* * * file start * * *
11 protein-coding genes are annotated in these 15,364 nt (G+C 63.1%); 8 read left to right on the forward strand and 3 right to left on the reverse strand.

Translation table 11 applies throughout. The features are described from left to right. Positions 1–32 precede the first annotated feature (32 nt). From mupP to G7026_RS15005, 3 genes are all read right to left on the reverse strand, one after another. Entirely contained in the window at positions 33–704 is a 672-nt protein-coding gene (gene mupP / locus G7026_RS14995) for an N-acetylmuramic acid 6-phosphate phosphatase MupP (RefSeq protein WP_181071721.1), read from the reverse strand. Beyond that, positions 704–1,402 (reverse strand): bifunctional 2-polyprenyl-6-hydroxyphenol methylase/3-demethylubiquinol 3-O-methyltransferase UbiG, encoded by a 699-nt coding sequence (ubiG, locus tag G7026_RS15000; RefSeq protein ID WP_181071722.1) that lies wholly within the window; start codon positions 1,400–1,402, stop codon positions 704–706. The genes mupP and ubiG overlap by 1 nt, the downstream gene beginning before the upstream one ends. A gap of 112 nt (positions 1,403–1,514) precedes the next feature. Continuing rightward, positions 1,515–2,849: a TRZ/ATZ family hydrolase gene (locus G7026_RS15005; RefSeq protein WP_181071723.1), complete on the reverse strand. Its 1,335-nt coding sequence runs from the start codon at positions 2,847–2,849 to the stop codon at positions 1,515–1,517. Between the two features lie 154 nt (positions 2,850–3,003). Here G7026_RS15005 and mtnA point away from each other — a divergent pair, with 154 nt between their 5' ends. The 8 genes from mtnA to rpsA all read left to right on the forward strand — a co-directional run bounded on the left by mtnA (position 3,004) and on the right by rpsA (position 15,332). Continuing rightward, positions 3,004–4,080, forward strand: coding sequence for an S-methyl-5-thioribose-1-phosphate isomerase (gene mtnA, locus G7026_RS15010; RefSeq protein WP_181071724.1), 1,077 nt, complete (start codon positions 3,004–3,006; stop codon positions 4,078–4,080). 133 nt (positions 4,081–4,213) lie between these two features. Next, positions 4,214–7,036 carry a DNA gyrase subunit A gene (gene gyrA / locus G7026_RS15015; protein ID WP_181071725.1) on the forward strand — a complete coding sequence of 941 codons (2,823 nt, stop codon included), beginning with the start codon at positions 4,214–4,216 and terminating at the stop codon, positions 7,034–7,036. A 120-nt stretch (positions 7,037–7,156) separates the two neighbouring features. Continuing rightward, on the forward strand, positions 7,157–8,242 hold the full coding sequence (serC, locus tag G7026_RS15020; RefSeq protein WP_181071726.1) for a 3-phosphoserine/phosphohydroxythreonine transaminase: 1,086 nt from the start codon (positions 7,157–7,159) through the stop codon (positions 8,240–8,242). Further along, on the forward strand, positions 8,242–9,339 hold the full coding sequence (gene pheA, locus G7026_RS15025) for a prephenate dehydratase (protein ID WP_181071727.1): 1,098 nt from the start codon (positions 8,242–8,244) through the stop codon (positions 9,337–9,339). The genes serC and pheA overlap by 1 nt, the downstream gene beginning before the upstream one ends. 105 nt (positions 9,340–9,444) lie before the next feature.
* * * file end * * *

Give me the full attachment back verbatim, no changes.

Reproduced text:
11 protein-coding genes are annotated in these 15,364 nt (G+C 63.1%); 8 read left to right on the forward strand and 3 right to left on the reverse strand.

Translation table 11 applies throughout. The features are described from left to right. Positions 1–32 precede the first annotated feature (32 nt). From mupP to G7026_RS15005, 3 genes are all read right to left on the reverse strand, one after another. Entirely contained in the window at positions 33–704 is a 672-nt protein-coding gene (gene mupP / locus G7026_RS14995) for an N-acetylmuramic acid 6-phosphate phosphatase MupP (RefSeq protein WP_181071721.1), read from the reverse strand. Beyond that, positions 704–1,402 (reverse strand): bifunctional 2-polyprenyl-6-hydroxyphenol methylase/3-demethylubiquinol 3-O-methyltransferase UbiG, encoded by a 699-nt coding sequence (ubiG, locus tag G7026_RS15000; RefSeq protein ID WP_181071722.1) that lies wholly within the window; start codon positions 1,400–1,402, stop codon positions 704–706. The genes mupP and ubiG overlap by 1 nt, the downstream gene beginning before the upstream one ends. A gap of 112 nt (positions 1,403–1,514) precedes the next feature. Continuing rightward, positions 1,515–2,849: a TRZ/ATZ family hydrolase gene (locus G7026_RS15005; RefSeq protein WP_181071723.1), complete on the reverse strand. Its 1,335-nt coding sequence runs from the start codon at positions 2,847–2,849 to the stop codon at positions 1,515–1,517. Between the two features lie 154 nt (positions 2,850–3,003). Here G7026_RS15005 and mtnA point away from each other — a divergent pair, with 154 nt between their 5' ends. The 8 genes from mtnA to rpsA all read left to right on the forward strand — a co-directional run bounded on the left by mtnA (position 3,004) and on the right by rpsA (position 15,332). Continuing rightward, positions 3,004–4,080, forward strand: coding sequence for an S-methyl-5-thioribose-1-phosphate isomerase (gene mtnA, locus G7026_RS15010; RefSeq protein WP_181071724.1), 1,077 nt, complete (start codon positions 3,004–3,006; stop codon positions 4,078–4,080). 133 nt (positions 4,081–4,213) lie between these two features. Next, positions 4,214–7,036 carry a DNA gyrase subunit A gene (gene gyrA / locus G7026_RS15015; protein ID WP_181071725.1) on the forward strand — a complete coding sequence of 941 codons (2,823 nt, stop codon included), beginning with the start codon at positions 4,214–4,216 and terminating at the stop codon, positions 7,034–7,036. A 120-nt stretch (positions 7,037–7,156) separates the two neighbouring features. Continuing rightward, on the forward strand, positions 7,157–8,242 hold the full coding sequence (serC, locus tag G7026_RS15020; RefSeq protein WP_181071726.1) for a 3-phosphoserine/phosphohydroxythreonine transaminase: 1,086 nt from the start codon (positions 7,157–7,159) through the stop codon (positions 8,240–8,242). Further along, on the forward strand, positions 8,242–9,339 hold the full coding sequence (gene pheA, locus G7026_RS15025) for a prephenate dehydratase (protein ID WP_181071727.1): 1,098 nt from the start codon (positions 8,242–8,244) through the stop codon (positions 9,337–9,339). The genes serC and pheA overlap by 1 nt, the downstream gene beginning before the upstream one ends. 105 nt (positions 9,340–9,444) lie before the next feature.